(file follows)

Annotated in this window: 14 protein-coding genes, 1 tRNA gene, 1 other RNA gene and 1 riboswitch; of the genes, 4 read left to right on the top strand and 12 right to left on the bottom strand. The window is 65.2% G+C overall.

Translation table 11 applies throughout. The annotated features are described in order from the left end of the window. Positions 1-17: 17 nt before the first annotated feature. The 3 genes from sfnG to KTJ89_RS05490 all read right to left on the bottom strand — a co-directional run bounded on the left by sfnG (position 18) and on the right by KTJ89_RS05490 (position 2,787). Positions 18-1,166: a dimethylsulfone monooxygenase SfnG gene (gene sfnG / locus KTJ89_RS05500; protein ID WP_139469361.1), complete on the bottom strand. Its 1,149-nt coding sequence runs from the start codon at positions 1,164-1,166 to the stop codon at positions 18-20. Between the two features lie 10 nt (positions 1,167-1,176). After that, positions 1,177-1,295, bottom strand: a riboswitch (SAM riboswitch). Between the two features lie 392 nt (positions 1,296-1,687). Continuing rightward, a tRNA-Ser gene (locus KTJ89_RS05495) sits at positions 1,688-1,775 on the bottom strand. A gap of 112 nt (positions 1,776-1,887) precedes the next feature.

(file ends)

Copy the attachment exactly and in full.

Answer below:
Annotated in this window: 14 protein-coding genes, 1 tRNA gene, 1 other RNA gene and 1 riboswitch; of the genes, 4 read left to right on the top strand and 12 right to left on the bottom strand. The window is 65.2% G+C overall.

Translation table 11 applies throughout. The annotated features are described in order from the left end of the window. Positions 1-17: 17 nt before the first annotated feature. The 3 genes from sfnG to KTJ89_RS05490 all read right to left on the bottom strand — a co-directional run bounded on the left by sfnG (position 18) and on the right by KTJ89_RS05490 (position 2,787). Positions 18-1,166: a dimethylsulfone monooxygenase SfnG gene (gene sfnG / locus KTJ89_RS05500; protein ID WP_139469361.1), complete on the bottom strand. Its 1,149-nt coding sequence runs from the start codon at positions 1,164-1,166 to the stop codon at positions 18-20. Between the two features lie 10 nt (positions 1,167-1,176). After that, positions 1,177-1,295, bottom strand: a riboswitch (SAM riboswitch). Between the two features lie 392 nt (positions 1,296-1,687). Continuing rightward, a tRNA-Ser gene (locus KTJ89_RS05495) sits at positions 1,688-1,775 on the bottom strand. A gap of 112 nt (positions 1,776-1,887) precedes the next feature.